Downturn's Ugly Trademark - Steep, Lasting Drop in Wages

Downturn's Ugly Trademark - Steep, Lasting Drop in Wages -...

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Downturn's Ugly Trademark: Steep, Lasting Drop in Wages By SUDEEP REDDY In California, former auto worker Maria Gregg was out of work five months last year before landing a new job—at a nearly 20% pay cut. In Massachusetts, Kevin Cronan, who lost his $150,000-a-year job as a money manager in early 2009, is now frothing cappuccinos at a Starbucks for $8.85 an hour. In Wisconsin, Dale Szabo, a former manufacturing manager with two master's degrees, has been searching years for a job comparable to the one he lost in 2003. He's now a school janitor. They are among the lucky. There are 14.5 million people on the unemployment rolls, including 6.4 million who have been jobless for more than six months. But the decline in their fortunes points to a signature outcome of the long downturn in the labor market. Even at times of high unemployment in the past, wages have been very slow to fall; economists describe them as "sticky." To an extent rarely seen in recessions since the Great Depression,
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wages for a swath of the labor force this time have taken a sharp and swift fall. (Darren Hauck for The Wall Street Journal) Dale Szabo, who has two master's degrees, lost a job as a manufacturing manager in 2003. In late 2005 he took a job as a school janitor: 'I never dreamed I would be doing it. But I have to pay the bills.' The only other downturn since the Depression to see similarly large wage cuts was the 1981-82 recession. But the latest downturn is already eclipsing that one. Unemployment has stood above 9% for 20 straight months—longer than the early 1980s stretch—and is likely to remain above that level for most of 2011, putting downward pressure on wages. Many laid-off workers who have found new jobs are taking pay cuts or settling for part-time work when they get new ones, sometimes taking jobs far below their skill levels. Economists had wondered how far this dynamic would go in this recession, and now the numbers are starting to show it: Between 2007 and 2009, more than half the full-time workers who lost jobs that they had held for at least three years and then found new full-time work by early last year reported wage declines, according to the Labor Department. Thirty-six percent reported the new job paid at least 20% less than the one they lost. More than eight million Americans lost their jobs during the recent recession. Many are returning to the workforce--but in jobs that pay them far less than they used to earn. WSJ's Jason Bellini reports. The severity of the latest downturn makes it likely that many of the unemployed who get rehired will take wage cuts, and that it will be years, if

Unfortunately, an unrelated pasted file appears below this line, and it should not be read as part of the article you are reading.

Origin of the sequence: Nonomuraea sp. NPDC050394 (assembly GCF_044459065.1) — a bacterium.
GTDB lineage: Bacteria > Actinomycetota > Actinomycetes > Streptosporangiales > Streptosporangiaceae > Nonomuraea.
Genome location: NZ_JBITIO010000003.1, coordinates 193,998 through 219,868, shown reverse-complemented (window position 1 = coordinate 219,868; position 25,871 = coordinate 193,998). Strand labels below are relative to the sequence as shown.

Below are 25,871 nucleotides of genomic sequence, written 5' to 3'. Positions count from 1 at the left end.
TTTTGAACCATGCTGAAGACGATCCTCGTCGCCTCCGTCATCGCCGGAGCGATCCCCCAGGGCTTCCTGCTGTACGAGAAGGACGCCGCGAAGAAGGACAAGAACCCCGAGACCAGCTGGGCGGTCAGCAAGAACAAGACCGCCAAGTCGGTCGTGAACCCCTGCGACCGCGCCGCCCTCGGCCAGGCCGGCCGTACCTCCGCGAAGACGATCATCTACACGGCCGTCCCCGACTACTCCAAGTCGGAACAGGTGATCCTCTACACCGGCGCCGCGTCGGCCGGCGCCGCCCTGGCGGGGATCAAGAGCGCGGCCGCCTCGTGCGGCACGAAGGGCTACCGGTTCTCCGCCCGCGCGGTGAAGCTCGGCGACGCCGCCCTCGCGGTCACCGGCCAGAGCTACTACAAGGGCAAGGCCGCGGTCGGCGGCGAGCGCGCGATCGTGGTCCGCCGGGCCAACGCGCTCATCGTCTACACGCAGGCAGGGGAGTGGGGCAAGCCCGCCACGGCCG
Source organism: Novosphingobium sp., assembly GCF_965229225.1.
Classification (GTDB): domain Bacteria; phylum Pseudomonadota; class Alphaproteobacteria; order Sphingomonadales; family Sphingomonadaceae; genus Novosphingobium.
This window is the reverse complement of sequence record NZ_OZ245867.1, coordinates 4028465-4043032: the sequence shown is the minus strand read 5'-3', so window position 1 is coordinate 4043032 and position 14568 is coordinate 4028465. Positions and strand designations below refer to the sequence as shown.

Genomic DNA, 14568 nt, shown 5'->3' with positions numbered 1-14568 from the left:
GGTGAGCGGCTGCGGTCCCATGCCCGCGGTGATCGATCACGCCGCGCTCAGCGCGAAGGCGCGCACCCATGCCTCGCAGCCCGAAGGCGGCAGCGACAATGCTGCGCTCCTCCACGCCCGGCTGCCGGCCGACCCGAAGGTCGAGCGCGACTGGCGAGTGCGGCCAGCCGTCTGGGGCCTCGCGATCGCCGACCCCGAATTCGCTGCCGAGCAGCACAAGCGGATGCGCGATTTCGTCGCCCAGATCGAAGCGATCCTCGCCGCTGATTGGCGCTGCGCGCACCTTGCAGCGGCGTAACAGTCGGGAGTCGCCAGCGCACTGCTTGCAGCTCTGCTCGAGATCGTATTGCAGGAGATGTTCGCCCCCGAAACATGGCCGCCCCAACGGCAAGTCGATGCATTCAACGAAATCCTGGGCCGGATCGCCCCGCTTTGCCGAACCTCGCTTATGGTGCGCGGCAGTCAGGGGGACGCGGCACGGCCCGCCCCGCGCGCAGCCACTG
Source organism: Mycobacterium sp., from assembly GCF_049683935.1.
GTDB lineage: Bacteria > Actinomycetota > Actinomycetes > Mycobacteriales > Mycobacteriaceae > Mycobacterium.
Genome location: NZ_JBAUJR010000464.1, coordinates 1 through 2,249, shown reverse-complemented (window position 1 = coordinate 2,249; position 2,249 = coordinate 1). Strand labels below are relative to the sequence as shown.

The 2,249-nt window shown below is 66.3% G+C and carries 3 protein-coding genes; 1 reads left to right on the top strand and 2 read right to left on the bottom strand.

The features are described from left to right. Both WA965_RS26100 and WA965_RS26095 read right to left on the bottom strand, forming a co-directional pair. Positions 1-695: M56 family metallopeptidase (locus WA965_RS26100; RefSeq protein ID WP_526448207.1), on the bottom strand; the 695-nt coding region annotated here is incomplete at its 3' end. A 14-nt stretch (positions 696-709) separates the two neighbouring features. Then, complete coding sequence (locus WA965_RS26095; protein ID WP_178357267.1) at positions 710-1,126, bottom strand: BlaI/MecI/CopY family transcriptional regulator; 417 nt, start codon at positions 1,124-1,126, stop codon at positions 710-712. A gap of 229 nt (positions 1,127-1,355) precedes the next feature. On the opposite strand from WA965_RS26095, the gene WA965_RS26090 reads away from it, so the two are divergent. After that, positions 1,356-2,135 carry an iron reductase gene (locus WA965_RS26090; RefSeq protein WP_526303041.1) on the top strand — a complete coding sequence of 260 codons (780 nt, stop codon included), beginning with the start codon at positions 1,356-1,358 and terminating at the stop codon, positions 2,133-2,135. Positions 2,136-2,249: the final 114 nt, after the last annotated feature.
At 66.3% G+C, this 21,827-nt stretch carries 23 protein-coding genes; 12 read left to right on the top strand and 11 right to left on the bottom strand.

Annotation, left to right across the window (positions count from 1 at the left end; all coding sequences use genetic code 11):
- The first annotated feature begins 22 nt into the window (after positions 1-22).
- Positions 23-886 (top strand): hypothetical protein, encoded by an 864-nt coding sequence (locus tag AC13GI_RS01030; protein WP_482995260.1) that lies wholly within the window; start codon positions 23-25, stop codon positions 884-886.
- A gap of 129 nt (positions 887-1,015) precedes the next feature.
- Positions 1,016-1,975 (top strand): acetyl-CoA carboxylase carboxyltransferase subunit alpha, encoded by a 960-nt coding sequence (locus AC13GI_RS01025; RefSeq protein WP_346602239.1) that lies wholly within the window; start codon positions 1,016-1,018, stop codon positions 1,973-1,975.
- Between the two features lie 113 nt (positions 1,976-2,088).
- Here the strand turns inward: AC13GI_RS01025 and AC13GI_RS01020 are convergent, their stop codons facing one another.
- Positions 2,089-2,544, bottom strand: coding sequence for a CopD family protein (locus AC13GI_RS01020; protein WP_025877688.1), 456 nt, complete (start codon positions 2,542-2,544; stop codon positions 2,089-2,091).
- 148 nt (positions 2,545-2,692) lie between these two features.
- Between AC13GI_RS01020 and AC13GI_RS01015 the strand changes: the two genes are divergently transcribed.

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ever, before many of their wages return to pre-recession levels, says Columbia University labor economist Till von Wachter. "The deeper the recession, the lower the wage you're going to get in the next job and the lower the quality of your next job," he says. While difficult for individual workers, lower wages can make U.S. industries
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Downturn's Ugly Trademark - Steep, Lasting Drop in Wages -...

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